Advertisement
Style

Is J. Crew too expensive in Canada?

Consumers are getting their sweater sets in a knot with the news that J. Crew has raised its prices for the Canadian market. Its first Canadian store opened just last Thursday with prices approximately 15 per cent higher than in the U.S. and, in some cases, up to 50 per cent higher for some items on their Canadian e-commerce site. Despite Canada’s rising dollar, the price gap between Canadian and U.S. products has risen in many cases. Retailers claim there are higher costs attached to conducting business in Canada, like accounting for duty and working within a retail culture that has fewer economies of scale. Take the case of poor Suzanne Dugard, who was interviewed for the Globe’s coverage of J. Crew’s arrival in Toronto. She shelled out $600 at the Yorkdale store on Thursday and thousands more for “virtually her whole wardrobe,” bought from the retail website—this woman, interviewed in a J. Crew twin set, jeans and ballet flats, will not be purchasing another item until something is done about the price disparity.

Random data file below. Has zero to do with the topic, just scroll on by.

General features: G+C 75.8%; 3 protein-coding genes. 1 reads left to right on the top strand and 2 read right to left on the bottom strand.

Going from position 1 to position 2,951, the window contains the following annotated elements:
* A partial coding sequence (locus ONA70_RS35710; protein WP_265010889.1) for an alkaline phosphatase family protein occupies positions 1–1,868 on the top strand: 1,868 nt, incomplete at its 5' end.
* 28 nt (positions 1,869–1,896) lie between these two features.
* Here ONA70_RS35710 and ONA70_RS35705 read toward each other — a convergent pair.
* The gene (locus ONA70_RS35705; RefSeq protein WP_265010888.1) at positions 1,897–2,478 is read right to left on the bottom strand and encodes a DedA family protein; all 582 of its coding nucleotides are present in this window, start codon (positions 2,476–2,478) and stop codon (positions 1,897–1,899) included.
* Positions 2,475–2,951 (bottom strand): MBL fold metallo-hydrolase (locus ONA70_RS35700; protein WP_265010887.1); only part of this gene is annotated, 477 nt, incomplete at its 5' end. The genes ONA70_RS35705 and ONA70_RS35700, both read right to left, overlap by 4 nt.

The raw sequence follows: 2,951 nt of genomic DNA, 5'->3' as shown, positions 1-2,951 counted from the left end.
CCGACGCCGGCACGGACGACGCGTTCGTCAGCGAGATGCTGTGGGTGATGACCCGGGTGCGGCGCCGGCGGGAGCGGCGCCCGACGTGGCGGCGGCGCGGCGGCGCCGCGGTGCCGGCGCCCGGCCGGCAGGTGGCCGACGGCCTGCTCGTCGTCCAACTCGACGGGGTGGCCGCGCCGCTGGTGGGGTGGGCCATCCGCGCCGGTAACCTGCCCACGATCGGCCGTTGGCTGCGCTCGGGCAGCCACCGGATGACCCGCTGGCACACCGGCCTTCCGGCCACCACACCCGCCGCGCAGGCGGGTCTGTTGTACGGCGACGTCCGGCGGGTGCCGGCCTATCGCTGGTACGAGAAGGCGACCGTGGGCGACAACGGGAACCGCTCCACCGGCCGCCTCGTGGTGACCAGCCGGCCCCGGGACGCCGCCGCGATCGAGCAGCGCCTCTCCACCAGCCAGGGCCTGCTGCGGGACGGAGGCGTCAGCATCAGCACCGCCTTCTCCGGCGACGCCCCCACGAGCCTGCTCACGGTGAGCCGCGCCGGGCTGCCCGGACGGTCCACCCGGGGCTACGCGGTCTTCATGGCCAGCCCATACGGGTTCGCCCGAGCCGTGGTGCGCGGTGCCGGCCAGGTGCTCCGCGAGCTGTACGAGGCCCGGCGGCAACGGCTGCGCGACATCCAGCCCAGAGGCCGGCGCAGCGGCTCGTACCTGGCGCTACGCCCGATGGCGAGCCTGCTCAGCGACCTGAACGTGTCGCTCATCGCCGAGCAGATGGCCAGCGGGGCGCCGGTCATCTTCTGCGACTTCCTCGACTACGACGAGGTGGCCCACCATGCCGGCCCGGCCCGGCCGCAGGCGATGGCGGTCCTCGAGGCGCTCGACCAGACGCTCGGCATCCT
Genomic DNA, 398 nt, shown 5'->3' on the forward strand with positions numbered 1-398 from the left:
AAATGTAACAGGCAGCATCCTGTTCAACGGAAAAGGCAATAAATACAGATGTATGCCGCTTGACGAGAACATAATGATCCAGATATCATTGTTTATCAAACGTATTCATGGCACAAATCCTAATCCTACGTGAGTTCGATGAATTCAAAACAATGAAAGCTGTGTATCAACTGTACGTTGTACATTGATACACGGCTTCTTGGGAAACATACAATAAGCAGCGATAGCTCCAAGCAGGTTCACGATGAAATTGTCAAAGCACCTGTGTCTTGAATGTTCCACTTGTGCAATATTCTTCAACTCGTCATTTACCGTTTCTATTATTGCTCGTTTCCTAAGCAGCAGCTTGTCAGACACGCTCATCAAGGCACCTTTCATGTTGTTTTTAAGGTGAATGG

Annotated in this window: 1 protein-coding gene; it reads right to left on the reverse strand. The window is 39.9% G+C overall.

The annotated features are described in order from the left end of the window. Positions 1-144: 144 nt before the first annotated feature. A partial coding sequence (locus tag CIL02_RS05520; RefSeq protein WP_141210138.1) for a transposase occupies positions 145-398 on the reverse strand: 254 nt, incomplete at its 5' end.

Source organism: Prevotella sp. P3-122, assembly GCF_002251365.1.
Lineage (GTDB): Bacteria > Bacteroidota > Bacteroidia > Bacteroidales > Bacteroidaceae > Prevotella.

While our hearts go out to the needy, we don’t expect this furor to translate into a drastic decline in sales at Canada’s first J. Crew. Those who are too outraged to drive to Buffalo will likely return to Club Monaco and Talbots for their cashmere sweaters and sensible ballet flats, but we imagine many will simply bite the bullet and pay a bit extra, because it beats flying or driving to New York for a pencil skirt.

J. Crew’s Canadian shoppers balk at higher prices [The Globe and Mail]

NEVER MISS A TORONTO LIFE STORY

Sign up for This City, our free newsletter about everything that matters right now in Toronto politics, sports, business, culture, society and more.

By signing up, you agree to our terms of use and privacy policy.
You may unsubscribe at any time.

This site is protected by reCAPTCHA and the Google Privacy Policy and Terms of Service apply.

Advertisement
Advertisement

Big Stories

These are Toronto’s best new restaurants of 2024
Food & Drink

These are Toronto’s best new restaurants of 2024